Conversations and healthy debate about issues facing our industry and the health care system are critical to addressing some of today’s challenges and opportunities. The Catalyst welcomes guest discussions, including patients, stakeholders, innovators and others, to share their perspectives and point of view. Views represented here may not be those of PhRMA, though they are no less key to a healthy dialogue on issues in health care today.
We are pleased to host a guest blog post from Allen Waxman executive vice president at Eisai Inc., and chair of BIO’s Board Standing Committee on Bioethics.
Last week, PhRMA and the Biotechnology Innovation Organization (BIO) released joint Principles on Responsible Sharing of Truthful and Non-Misleading Information about Medicines with Health Care Professionals and Payers that seek to guide the establishment of responsible, science-based parameters for accurate and trusted information-sharing under a modernized regulatory framework. Today, BIO, where I serve as chair of the Board’s Standing Committee on Bioethics, released a complementary document examining issues related to product communications from a bioethical perspective, which I wanted to share with readers of the Catalyst.
These Points to Consider complement the principles by exploring the bioethical foundation of the need for changes to the current legal and regulatory regime and further sketch out the parameters of an ideal information environment that can support our broader goals for improving the health care system. In other words, the Points to Consider address “why” change is needed, and the principles explain “what” that change should be.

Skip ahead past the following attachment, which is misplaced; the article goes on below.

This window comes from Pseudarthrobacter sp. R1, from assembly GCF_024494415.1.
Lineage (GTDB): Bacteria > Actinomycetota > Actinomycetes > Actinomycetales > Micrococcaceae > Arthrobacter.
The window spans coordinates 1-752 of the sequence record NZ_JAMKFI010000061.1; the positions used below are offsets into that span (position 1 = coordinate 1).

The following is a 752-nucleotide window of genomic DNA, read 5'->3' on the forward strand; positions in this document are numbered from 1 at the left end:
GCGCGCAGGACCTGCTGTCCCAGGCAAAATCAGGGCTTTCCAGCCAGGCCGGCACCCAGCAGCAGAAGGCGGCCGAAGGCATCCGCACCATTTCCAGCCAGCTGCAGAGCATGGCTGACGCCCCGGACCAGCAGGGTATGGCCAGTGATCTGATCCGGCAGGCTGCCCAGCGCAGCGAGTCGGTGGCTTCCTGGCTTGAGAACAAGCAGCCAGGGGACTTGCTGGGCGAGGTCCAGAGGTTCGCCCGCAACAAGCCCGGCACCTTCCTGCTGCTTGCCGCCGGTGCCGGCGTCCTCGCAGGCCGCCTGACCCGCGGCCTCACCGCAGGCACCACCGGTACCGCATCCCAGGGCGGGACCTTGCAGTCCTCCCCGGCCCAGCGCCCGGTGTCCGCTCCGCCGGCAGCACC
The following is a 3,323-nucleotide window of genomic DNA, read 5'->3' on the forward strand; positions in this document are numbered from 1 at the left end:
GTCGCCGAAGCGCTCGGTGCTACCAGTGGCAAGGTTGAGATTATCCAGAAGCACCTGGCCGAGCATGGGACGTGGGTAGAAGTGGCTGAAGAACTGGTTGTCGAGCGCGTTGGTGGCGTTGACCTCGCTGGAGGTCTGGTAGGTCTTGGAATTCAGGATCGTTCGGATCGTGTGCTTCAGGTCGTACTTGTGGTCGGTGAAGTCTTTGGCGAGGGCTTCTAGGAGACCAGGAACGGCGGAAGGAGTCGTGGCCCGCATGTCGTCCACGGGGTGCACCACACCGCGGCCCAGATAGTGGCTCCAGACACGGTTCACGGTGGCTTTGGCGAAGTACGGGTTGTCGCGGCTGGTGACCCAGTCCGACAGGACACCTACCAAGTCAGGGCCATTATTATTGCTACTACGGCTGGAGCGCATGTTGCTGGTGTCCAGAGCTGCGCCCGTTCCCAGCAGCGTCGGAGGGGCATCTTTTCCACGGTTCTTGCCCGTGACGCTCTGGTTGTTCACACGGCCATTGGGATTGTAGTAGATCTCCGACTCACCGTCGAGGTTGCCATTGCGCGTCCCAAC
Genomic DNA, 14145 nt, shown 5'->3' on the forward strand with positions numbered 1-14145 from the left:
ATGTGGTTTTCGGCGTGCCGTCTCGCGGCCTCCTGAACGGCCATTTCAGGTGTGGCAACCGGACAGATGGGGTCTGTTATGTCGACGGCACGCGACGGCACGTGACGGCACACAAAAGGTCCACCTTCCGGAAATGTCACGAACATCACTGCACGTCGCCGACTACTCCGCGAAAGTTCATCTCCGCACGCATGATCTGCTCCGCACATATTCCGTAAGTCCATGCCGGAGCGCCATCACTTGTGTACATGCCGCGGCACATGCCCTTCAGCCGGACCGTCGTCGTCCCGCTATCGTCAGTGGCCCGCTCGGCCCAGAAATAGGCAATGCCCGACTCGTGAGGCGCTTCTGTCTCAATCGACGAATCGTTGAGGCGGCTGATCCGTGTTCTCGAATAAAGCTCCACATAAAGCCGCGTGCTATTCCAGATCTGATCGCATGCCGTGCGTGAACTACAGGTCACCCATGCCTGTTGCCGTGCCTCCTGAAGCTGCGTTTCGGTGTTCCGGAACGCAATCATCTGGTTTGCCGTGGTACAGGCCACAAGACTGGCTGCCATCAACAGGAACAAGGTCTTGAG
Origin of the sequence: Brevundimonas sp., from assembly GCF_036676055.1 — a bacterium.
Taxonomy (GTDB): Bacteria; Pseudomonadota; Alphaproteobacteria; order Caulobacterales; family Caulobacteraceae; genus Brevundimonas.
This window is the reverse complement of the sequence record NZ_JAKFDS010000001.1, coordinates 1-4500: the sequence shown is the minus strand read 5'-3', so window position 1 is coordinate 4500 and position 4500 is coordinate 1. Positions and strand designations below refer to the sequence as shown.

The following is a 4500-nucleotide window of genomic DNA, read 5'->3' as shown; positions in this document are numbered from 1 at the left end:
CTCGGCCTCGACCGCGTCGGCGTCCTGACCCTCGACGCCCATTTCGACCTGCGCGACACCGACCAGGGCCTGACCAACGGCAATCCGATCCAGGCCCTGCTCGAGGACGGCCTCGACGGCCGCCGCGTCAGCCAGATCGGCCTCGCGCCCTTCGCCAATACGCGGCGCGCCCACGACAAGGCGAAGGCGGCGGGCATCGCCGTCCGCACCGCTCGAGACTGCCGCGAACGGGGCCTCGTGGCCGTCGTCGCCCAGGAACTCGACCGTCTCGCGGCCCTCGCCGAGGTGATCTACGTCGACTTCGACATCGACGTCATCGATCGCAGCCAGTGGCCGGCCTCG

The Points to Consider are the conclusion to a year-long study of the bioethical underpinnings of truthful and non-misleading product communication. During the course of the document’s development, BIO’s Board Standing Committee on Bioethics—whose remit is to consider, through the lens of bioethics, issues impacting biotechnology companies—engaged with a diversity of stakeholders, including hosting discussions with bioethicists and representatives of the provider and patient communities. Through this dialogue, we sought to obtain insights into different perspectives on relevant bioethical norms and implications with regard to product communication and, relatedly, understand the value of this information to different stakeholders.
We identified four primary considerations that can foster an ethical ecosystem for truthful and non-misleading product communication:
- All parties communicating product information should ensure that timely, truthful and non-misleading information—including, but not limited to, clinical and other information contained in a product’s FDA labeling—is available to all relevant stakeholders;
- Timely, efficient mechanisms should be in place to ensure the quality of the truthful and non-misleading information that is communicated;
- Any regime governing truthful and non-misleading communication should take into account whether such information is meaningful in the context of patient care; and
- Conflicts of interest (COI) should be assessed through a common mechanism, not through stakeholder-specific means, and mechanisms to address COI should be built based on the existing work on this subject.